Call the Tweet Police (a slight return)

An opinion piece by Joe Humphreys in the Irish Times on the 9th of January (which I can link to here thanks to the great work of McGarr Solicitors) discusses anonymous comment on-line. In doing so he presents an argument that would appear to suggest that persons taking a nom de plume in debate are in some way sinister and not trustworthy.

He suggests three actions that can be taken to challenge “trolling”. I’ve previously addressed this topic on this blog (27th December 2012 and previously) I thought I’d examine each of Mr Humphrey’s suggestions in turn and provide agreement or counter argument as appropriate.

1. Publicly condemn it. Overall I agree with this. However who or what should be condemned? The pseudonymous comment or the pseudonymous commenter? Should you ‘play the man or the ball’, to borrow a metaphor from sports? The answer is that, in an open society the correct course of action is to either ignore the argument or join the argument. Anything else leads to a downward spiral of tit-for-tat trolling and abuse, one of the very behaviours that has sections of our body politic and mainstream media crying “Down with this sort of thing!”

2. “Develop ways of discriminating against it… … by technology that helps to authenticate people’s identities”. In my blog post of the 27th of December I address this under the heading of “Bad Idea #1”. The concept of identity is incredibly fluid. As Mr Humphreys appears fond of citing scientists and philosophers, I’m sure he is familiar with Descarte’s writings on the existentialist concepts of identity.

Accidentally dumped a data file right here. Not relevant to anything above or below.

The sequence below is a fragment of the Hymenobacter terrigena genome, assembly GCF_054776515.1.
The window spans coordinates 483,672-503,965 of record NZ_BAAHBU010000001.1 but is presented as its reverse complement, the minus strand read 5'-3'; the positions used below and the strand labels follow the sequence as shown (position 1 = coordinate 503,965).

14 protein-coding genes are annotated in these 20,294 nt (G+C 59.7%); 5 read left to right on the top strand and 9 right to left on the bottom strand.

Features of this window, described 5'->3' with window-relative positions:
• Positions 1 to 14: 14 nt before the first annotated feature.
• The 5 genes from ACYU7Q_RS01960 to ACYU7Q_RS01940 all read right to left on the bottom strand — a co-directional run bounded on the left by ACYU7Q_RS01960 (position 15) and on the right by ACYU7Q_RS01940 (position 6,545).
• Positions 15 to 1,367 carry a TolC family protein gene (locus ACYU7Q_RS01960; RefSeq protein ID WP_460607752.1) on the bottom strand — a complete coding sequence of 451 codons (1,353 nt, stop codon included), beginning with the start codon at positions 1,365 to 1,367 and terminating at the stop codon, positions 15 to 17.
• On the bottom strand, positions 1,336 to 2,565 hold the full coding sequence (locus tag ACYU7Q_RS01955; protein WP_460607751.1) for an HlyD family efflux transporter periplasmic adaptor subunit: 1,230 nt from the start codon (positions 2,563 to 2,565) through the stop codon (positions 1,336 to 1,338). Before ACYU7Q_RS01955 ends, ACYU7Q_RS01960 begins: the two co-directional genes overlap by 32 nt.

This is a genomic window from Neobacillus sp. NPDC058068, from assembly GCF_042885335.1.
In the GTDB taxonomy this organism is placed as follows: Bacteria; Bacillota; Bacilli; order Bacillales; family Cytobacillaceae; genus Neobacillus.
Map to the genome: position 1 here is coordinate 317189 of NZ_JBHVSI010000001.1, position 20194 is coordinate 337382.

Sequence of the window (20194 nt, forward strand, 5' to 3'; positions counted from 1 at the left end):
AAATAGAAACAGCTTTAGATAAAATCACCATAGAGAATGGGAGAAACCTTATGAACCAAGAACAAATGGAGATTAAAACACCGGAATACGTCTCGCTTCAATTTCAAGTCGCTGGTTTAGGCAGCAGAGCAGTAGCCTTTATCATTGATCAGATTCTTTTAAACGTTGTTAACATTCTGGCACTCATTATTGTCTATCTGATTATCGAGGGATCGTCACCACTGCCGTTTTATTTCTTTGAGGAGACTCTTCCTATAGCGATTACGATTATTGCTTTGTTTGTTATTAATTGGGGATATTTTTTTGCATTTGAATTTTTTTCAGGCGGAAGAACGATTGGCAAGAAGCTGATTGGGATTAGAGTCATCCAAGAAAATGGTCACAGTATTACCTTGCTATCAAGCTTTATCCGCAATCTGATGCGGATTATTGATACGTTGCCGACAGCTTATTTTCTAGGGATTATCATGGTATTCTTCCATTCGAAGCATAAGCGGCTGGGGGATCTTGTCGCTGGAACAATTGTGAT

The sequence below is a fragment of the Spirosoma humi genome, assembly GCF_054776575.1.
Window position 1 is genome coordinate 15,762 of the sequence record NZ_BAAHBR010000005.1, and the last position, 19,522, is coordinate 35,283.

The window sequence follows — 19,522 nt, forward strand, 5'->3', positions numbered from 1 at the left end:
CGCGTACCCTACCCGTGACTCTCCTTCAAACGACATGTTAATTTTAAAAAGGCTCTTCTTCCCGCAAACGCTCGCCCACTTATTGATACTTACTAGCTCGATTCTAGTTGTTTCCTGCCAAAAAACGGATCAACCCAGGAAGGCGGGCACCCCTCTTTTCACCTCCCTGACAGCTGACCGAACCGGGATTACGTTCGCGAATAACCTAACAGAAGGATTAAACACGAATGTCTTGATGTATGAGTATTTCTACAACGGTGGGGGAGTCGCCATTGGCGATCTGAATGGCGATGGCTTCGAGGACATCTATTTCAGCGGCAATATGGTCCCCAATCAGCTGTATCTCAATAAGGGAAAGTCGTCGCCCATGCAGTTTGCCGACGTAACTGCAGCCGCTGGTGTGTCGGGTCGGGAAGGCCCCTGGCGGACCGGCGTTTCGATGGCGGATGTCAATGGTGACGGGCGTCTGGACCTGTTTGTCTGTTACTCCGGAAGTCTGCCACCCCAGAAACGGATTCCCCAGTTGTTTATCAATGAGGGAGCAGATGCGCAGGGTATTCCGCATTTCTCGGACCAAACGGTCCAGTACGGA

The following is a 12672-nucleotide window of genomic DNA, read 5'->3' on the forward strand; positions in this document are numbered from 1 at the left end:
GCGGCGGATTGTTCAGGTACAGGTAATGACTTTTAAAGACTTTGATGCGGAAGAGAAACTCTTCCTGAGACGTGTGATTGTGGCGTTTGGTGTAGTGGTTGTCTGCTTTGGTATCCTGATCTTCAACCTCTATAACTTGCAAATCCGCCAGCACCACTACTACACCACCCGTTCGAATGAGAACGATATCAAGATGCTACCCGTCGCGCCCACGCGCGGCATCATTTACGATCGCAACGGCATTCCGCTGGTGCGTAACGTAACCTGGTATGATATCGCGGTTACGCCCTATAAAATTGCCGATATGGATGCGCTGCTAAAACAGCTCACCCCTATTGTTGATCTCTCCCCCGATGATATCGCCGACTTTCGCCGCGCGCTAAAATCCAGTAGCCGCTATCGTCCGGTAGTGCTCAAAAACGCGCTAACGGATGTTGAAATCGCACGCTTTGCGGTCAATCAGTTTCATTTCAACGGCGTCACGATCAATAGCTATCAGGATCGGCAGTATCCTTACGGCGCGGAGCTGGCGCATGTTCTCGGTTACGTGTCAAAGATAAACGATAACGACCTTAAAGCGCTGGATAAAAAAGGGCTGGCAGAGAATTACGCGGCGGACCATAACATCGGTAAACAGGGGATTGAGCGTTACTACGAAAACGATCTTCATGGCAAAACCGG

The idea of an “identity register” is one that raises significant technical, philosophical, and legal issues. South Korea has recently abandoned their attempts to impose a “Real Names” policy on the use of social media due to these issues, and “Real Name” policies in social media have been criticised on Data Protection grounds in Europe. In China, where a “real names” policy is in place for social media, people use fake ID to register and the Chinese government has failed to get a significant majority of internet users to comply with their law.

Describing anonymity as a “market failure” to be fixed by enforced identification equates identity with a tradable commodity. This is, ironically, the business model of Facebook, which Mr Humphreys describes as “an invention of Orwellian proportions”.

3. “Challenge the anonymous to explain why they are hiding themselves. I’ve yet to hear a good excuse…” In my post of the 27th of December I link to an excellent resource (the GeekFeminism Wiki) which lists a number of reasons why people might not be able to use their real names in on-line comment. Time taken to research this: 30 seconds on Google. They include: survivors of abuse, whistleblowers, law enforcement personnel, and union activists.

The implication made by Mr Humphreys that people choose to comment anonymously because they don’t want their employer to know they are on social media all day is disingenuous to say the least and belies a biased view of those of us who are active users of modern technologies for communication, discussion, and debate.

Finally, history has a litany of examples of people who, for various reasons have used pen names to hide themselves. From Leslie Charles Bowyer-Yin (Leslie Charteris, author of The Saint) to Samuel Langhorne Clemens (Mark Twain), to Francois-Marie Arouet (Voltaire), to Eric Blair (George Orwell) there is a tradition of, in the words of preparing “a face to meet the faces that you meet” (to borrow a line from T.S Eliot) for a variety of reasons. See for more examples.